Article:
When Apple came out with the iPhone, it revolutionized the way people access information and interact with each other. Apple now faces immense competition in a crowded industry.

The grocery industry in the UK has undergone a major step change in the last few years with the introduction of low-cost supermarkets from Europe (Warren Buffet has said his investment in Tescos, at a time when the competition was intensifying, was one of his worst investment decisions ever).

What major global organization hasn’t, in the last decade, set their stall on the Chinese dream – recent uncertainty underscores success in this market isn’t a foregone conclusion.

The lessons? Create a new product and it can be copied. Someone will always be willing to undercut you. Potentially lucrative new markets can be difficult to cultivate.

Copying a high-quality workforce however is for all intents and purposes impossible, especially since the global financial crisis has put an end to most companies being able to simply buy talent from competitors.

Few companies exist with an adequate supply of talent at all levels. And while organizations have been aware of the relationship between high-quality employees and performance for most of modern corporate history, over the few of years there has been a surge in interest in talent development.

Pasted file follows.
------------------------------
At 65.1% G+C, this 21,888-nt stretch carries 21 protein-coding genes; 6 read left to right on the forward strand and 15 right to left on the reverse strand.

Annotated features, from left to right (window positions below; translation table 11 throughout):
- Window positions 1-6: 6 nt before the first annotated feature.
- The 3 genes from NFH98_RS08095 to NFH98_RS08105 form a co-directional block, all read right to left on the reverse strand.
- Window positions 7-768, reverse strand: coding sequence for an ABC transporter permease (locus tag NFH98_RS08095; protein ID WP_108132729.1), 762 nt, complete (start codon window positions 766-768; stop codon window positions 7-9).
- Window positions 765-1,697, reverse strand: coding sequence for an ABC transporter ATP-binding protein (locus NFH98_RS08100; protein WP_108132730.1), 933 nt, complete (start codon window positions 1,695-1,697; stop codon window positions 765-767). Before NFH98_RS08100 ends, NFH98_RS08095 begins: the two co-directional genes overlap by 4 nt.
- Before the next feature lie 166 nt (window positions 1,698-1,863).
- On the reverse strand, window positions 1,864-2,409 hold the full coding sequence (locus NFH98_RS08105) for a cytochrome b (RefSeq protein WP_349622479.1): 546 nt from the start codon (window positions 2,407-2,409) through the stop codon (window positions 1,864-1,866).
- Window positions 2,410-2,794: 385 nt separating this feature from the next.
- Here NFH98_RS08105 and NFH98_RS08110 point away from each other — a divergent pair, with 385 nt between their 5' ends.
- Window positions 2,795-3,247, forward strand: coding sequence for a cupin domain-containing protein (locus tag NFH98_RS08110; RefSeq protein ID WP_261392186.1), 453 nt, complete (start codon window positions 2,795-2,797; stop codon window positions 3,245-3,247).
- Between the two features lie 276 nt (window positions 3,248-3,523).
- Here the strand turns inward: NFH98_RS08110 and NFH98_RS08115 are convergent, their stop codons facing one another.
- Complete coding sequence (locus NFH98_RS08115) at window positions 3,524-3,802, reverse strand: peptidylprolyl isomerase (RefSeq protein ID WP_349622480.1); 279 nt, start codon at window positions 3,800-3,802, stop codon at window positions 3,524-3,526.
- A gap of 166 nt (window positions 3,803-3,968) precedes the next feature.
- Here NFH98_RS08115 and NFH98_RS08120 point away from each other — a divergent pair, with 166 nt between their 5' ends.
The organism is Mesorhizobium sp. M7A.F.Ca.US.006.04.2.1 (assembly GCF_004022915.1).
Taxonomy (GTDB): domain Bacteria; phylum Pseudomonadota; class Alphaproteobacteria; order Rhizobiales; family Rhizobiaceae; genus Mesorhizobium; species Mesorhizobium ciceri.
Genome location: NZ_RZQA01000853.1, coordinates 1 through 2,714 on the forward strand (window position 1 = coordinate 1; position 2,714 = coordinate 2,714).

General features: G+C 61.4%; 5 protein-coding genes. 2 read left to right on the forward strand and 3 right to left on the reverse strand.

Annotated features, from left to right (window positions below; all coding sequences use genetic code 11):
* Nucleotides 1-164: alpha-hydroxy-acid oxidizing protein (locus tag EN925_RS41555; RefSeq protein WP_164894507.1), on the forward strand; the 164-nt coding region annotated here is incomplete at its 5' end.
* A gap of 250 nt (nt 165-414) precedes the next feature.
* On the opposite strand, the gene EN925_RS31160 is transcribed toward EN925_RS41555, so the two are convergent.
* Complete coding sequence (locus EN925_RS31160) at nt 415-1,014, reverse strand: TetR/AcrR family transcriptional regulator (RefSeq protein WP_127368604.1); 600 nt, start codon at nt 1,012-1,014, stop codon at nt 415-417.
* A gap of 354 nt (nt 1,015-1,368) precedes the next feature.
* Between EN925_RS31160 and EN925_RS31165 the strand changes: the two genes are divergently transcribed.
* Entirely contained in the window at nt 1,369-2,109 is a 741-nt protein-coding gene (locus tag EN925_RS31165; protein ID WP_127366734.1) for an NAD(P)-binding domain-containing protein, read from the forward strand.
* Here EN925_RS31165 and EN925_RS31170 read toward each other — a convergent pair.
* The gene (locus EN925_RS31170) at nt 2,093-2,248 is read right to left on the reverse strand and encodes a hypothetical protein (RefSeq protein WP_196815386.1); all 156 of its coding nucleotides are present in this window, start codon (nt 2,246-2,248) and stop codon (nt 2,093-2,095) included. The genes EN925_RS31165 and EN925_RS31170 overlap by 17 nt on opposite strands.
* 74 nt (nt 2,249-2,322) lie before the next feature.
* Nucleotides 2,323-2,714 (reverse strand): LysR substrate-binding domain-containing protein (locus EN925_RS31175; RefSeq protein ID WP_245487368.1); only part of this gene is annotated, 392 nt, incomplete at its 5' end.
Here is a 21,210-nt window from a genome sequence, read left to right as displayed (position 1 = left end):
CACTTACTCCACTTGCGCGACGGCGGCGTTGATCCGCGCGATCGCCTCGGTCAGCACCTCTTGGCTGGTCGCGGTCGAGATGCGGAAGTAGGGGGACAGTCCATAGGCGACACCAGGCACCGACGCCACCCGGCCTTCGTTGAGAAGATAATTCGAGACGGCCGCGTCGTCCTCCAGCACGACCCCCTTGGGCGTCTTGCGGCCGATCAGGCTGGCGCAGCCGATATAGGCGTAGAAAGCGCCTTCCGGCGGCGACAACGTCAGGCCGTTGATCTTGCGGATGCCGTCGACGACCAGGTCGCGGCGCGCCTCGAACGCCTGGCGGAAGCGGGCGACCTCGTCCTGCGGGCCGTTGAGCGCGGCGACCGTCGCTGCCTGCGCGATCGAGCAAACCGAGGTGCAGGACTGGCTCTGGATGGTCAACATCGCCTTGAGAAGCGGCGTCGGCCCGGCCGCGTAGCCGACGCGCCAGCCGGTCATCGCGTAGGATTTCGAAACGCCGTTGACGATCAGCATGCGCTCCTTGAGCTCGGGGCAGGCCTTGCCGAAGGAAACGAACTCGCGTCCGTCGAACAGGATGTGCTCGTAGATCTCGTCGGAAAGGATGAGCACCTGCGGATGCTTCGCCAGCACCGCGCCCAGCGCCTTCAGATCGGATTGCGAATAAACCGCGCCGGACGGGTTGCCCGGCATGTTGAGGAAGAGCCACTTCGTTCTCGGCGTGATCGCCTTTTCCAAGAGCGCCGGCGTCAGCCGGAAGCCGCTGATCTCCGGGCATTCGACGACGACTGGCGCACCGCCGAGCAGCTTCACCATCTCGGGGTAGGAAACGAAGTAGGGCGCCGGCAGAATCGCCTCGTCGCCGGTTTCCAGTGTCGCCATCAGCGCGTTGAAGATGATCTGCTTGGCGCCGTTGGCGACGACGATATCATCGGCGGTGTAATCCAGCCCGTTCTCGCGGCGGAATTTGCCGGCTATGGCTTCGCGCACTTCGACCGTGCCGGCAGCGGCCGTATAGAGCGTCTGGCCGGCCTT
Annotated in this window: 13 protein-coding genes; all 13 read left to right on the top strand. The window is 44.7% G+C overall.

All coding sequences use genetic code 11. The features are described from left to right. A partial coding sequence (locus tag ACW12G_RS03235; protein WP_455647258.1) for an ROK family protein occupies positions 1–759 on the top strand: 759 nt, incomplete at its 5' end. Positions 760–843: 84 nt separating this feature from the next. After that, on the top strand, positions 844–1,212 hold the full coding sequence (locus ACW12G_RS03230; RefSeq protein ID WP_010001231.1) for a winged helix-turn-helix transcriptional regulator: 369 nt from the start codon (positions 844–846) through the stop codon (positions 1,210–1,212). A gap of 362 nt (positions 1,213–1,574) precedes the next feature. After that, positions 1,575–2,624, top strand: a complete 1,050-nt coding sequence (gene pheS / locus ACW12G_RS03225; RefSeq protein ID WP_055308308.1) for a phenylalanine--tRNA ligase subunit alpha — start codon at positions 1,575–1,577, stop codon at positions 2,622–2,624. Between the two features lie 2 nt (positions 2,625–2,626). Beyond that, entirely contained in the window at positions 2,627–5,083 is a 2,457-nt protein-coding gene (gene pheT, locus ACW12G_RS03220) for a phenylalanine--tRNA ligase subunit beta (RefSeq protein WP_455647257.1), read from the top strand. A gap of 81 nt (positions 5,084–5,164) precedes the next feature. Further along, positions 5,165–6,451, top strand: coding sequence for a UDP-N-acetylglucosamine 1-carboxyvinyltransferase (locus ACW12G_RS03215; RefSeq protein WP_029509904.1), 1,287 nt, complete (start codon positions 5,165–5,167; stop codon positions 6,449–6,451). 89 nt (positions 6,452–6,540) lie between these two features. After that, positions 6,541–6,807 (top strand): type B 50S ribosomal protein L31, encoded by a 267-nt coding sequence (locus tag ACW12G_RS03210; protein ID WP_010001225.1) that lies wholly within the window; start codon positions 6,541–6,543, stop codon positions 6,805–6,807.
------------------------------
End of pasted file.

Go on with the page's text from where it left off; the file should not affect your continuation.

An organizational talent development program aligned with business strategy is difficult to implement successfully when one considers culture, strategic priorities and business drivers. And while not the be all and end all, training in all its forms plays a vital role.

A holistic approach to training with respect to talent development fully recognizes that people learn from new experiences, learn from others, as well as learn in formal in-class training and other mediums such as project work, mentoring, coaching, peer feedback – the list goes on.

Talent development has three main purposes. Prepare future leaders, allow people to achieve their potential within an organization and to develop a diverse pool of human capital.

Talent development professionals that work with external training vendors need to have confidence these vendors understand the role training plays in recruiting, hiring and retaining an organisation's one true competitive advantage.

Hopefully, these talent development professionals can partner with vendors that are passionate about helping organizations assessing the skills that organization needs to successfully implement their long term strategic goals.